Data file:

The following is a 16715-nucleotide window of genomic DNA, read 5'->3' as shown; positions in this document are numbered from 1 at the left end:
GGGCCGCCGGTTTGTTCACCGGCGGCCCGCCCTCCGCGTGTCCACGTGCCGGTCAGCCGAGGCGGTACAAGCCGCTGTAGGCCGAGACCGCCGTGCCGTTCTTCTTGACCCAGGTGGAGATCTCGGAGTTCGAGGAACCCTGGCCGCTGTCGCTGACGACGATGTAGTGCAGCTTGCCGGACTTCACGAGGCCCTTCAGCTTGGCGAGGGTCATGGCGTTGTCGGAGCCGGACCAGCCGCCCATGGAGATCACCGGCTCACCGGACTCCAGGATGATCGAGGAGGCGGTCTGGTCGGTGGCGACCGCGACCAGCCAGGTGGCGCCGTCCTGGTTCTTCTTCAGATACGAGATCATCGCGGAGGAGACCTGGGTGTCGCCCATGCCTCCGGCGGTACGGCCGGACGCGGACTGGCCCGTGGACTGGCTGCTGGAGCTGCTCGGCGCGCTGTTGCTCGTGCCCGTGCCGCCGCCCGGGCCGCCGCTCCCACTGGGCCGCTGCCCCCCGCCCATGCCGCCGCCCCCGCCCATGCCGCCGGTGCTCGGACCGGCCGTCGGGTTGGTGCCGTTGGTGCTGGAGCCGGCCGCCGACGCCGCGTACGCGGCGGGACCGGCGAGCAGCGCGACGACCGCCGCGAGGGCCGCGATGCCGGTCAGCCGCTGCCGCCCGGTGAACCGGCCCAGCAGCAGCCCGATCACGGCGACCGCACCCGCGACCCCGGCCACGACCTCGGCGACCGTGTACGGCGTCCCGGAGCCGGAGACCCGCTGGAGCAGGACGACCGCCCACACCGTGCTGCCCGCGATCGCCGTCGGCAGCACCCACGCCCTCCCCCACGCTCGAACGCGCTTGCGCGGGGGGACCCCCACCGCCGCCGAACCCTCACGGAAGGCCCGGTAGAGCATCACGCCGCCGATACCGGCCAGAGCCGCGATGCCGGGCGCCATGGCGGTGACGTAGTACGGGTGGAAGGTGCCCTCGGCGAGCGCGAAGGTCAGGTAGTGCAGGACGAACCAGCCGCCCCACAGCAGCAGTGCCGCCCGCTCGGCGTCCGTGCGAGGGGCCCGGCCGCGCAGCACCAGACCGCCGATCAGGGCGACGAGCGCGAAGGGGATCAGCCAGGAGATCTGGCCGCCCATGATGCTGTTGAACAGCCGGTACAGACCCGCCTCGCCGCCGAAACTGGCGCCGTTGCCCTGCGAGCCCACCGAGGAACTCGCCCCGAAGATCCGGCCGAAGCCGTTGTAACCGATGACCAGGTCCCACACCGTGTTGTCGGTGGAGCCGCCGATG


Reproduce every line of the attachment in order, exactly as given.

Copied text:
The following is a 16715-nucleotide window of genomic DNA, read 5'->3' as shown; positions in this document are numbered from 1 at the left end:
GGGCCGCCGGTTTGTTCACCGGCGGCCCGCCCTCCGCGTGTCCACGTGCCGGTCAGCCGAGGCGGTACAAGCCGCTGTAGGCCGAGACCGCCGTGCCGTTCTTCTTGACCCAGGTGGAGATCTCGGAGTTCGAGGAACCCTGGCCGCTGTCGCTGACGACGATGTAGTGCAGCTTGCCGGACTTCACGAGGCCCTTCAGCTTGGCGAGGGTCATGGCGTTGTCGGAGCCGGACCAGCCGCCCATGGAGATCACCGGCTCACCGGACTCCAGGATGATCGAGGAGGCGGTCTGGTCGGTGGCGACCGCGACCAGCCAGGTGGCGCCGTCCTGGTTCTTCTTCAGATACGAGATCATCGCGGAGGAGACCTGGGTGTCGCCCATGCCTCCGGCGGTACGGCCGGACGCGGACTGGCCCGTGGACTGGCTGCTGGAGCTGCTCGGCGCGCTGTTGCTCGTGCCCGTGCCGCCGCCCGGGCCGCCGCTCCCACTGGGCCGCTGCCCCCCGCCCATGCCGCCGCCCCCGCCCATGCCGCCGGTGCTCGGACCGGCCGTCGGGTTGGTGCCGTTGGTGCTGGAGCCGGCCGCCGACGCCGCGTACGCGGCGGGACCGGCGAGCAGCGCGACGACCGCCGCGAGGGCCGCGATGCCGGTCAGCCGCTGCCGCCCGGTGAACCGGCCCAGCAGCAGCCCGATCACGGCGACCGCACCCGCGACCCCGGCCACGACCTCGGCGACCGTGTACGGCGTCCCGGAGCCGGAGACCCGCTGGAGCAGGACGACCGCCCACACCGTGCTGCCCGCGATCGCCGTCGGCAGCACCCACGCCCTCCCCCACGCTCGAACGCGCTTGCGCGGGGGGACCCCCACCGCCGCCGAACCCTCACGGAAGGCCCGGTAGAGCATCACGCCGCCGATACCGGCCAGAGCCGCGATGCCGGGCGCCATGGCGGTGACGTAGTACGGGTGGAAGGTGCCCTCGGCGAGCGCGAAGGTCAGGTAGTGCAGGACGAACCAGCCGCCCCACAGCAGCAGTGCCGCCCGCTCGGCGTCCGTGCGAGGGGCCCGGCCGCGCAGCACCAGACCGCCGATCAGGGCGACGAGCGCGAAGGGGATCAGCCAGGAGATCTGGCCGCCCATGATGCTGTTGAACAGCCGGTACAGACCCGCCTCGCCGCCGAAACTGGCGCCGTTGCCCTGCGAGCCCACCGAGGAACTCGCCCCGAAGATCCGGCCGAAGCCGTTGTAACCGATGACCAGGTCCCACACCGTGTTGTCGGTGGAGCCGCCGATG